There are ants in my Lucky Green Boots Circulation: 186,904,183 Issue: 332 | 29th day of Awakening, Y10
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Three Wishes: Part Ten

by rachelindea


“It’s funny how everything seems the same, even though everything’s completely different. Well... I guess the rest of Neopia has no idea that there’s actually a Princess of Sakhmet, not a Prince. But still... it’s all so weird.”

     Sylkon rolled his eyes at Ko’s continuous talk. But in truth, it was actually a relief to hear him talking non-stop, as he had done before. Only before Sylkon had found it so extremely annoying. He had found Ellie annoying because she did what needed to be done, and Ophir because she didn’t talk at all. But now it was quite comforting, everything they did.

     They passed through the gates of Sakhmet without incident, probably because they had a Desert citizen with them. Not a particularly smart-looking citizen, it had to be admitted from his torn clothes and snagged fur, but a citizen all the same.

     It had taken a day’s trek across the desert, and Sylkon had noticed that there were a lot more pets moving about than there had been when they first moved to the Desert. It must have been the declaration of the war. Troops gathering and all that. But he was going to put a stop to that.

     “Anyone hungry?” Ellie asked.

     “Not really,” Sylkon said. “But do you think we could still go to our new neohome?”

     Ophir exchanged a look with Ellie. “Maybe,” she said slowly. “It’s not like that would have changed at all. Why?”

     “I need to look respectable if I’m going to reinstate myself as Prince.” He saw their shocked expressions, and hastily added, “So I can get into the Palace, pretending to be, well, me.”

     Ophir nodded with understanding, and they changed their route. After a few minutes’ walking they reached the grand marble structure. Ellie opened the door with her key and they stepped inside. No other pets or people to confront them. That was a good sign.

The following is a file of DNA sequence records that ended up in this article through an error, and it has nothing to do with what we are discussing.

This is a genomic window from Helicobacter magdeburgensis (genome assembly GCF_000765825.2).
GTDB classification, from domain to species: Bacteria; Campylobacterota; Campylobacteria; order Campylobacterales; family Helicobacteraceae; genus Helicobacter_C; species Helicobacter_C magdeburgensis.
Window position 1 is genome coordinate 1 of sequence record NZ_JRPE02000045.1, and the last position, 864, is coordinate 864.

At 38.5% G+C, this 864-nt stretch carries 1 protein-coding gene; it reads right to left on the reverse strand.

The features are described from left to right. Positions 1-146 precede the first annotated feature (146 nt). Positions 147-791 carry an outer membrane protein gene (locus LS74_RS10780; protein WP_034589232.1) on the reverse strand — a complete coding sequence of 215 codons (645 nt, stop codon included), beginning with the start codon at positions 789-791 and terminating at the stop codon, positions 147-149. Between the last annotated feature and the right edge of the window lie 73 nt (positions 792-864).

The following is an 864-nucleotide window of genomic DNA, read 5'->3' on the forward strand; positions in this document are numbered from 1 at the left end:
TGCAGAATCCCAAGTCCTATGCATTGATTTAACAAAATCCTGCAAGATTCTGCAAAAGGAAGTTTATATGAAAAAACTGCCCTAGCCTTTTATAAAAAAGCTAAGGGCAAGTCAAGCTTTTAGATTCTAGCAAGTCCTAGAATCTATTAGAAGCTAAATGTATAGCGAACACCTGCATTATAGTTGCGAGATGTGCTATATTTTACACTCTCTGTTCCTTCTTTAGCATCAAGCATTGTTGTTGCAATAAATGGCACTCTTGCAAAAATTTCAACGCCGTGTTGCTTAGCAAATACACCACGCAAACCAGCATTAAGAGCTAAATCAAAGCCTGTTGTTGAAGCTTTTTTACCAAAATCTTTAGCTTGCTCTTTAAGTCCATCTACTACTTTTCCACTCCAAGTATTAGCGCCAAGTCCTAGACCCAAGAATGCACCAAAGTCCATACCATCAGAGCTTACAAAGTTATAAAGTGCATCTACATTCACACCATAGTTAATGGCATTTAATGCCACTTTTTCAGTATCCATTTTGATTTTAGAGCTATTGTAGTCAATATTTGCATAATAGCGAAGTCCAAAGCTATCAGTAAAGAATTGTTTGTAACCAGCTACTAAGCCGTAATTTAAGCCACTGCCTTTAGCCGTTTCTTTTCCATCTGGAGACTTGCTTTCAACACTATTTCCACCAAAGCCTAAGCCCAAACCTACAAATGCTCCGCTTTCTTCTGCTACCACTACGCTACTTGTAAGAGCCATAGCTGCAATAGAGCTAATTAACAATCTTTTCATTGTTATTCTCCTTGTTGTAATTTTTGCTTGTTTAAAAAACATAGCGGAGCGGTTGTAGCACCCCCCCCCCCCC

Sylkon locked himself in the bathroom and washed himself down in the bath, before heading up to his room and changing into new clothes. He was gratified to see that Ko had had the sense to change his as well, and Ellie had brushed the snags out of her coat. Ophir didn’t need to do much, as her fur was short.

     They met in the kitchen, and Ko, being the only one with an appetite, was wolfing down a sandwich.

     “Do you think we can come with you?” Ellie asked.

     “Ko can come, because he’s a desert pet, but I’m not so sure about you two.”

     “We can come after you, pretending we’re seeking audience with the Prince.”

     “That would work. Wait...” Sylkon tapped his hoof on the table. “I could try getting us all through the windows. I think I could lift you all up.”

     “You mean... with magic?” Ko’s eyes were wide.

     “No way,” Ophir said. “Kaus were never meant to fly.”

     “You won’t be flying as such... Well, maybe you will be. But it’s the easiest way. We can all get in without attracting attention.”

     “And flying through a window is so not going to attract attention,” Ellie said sarcastically.

     “Don’t worry. I’ll set up a distraction on the other side of the Palace.”